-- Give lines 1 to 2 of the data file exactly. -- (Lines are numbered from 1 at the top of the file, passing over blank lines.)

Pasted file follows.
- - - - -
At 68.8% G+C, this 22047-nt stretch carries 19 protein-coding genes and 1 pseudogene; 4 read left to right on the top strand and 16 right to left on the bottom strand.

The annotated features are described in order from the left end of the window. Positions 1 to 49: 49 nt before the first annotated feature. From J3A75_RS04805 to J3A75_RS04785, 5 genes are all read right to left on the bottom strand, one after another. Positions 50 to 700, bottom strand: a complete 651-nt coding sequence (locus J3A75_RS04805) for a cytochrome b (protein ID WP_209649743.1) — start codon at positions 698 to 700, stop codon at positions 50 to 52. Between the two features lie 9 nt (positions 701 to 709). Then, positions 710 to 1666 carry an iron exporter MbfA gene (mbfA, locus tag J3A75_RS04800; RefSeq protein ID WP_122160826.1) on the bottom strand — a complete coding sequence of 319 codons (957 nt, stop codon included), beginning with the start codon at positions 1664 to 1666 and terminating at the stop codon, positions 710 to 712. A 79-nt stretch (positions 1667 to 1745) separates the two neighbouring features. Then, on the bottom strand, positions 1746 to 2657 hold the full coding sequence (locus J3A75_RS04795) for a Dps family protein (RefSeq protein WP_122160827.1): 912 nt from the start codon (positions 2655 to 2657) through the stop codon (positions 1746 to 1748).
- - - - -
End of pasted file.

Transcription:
At 68.8% G+C, this 22047-nt stretch carries 19 protein-coding genes and 1 pseudogene; 4 read left to right on the top strand and 16 right to left on the bottom strand.

The annotated features are described in order from the left end of the window. Positions 1 to 49: 49 nt before the first annotated feature. From J3A75_RS04805 to J3A75_RS04785, 5 genes are all read right to left on the bottom strand, one after another. Positions 50 to 700, bottom strand: a complete 651-nt coding sequence (locus J3A75_RS04805) for a cytochrome b (protein ID WP_209649743.1) — start codon at positions 698 to 700, stop codon at positions 50 to 52. Between the two features lie 9 nt (positions 701 to 709). Then, positions 710 to 1666 carry an iron exporter MbfA gene (mbfA, locus tag J3A75_RS04800; RefSeq protein ID WP_122160826.1) on the bottom strand — a complete coding sequence of 319 codons (957 nt, stop codon included), beginning with the start codon at positions 1664 to 1666 and terminating at the stop codon, positions 710 to 712. A 79-nt stretch (positions 1667 to 1745) separates the two neighbouring features. Then, on the bottom strand, positions 1746 to 2657 hold the full coding sequence (locus J3A75_RS04795) for a Dps family protein (RefSeq protein WP_122160827.1): 912 nt from the start codon (positions 2655 to 2657) through the stop codon (positions 1746 to 1748).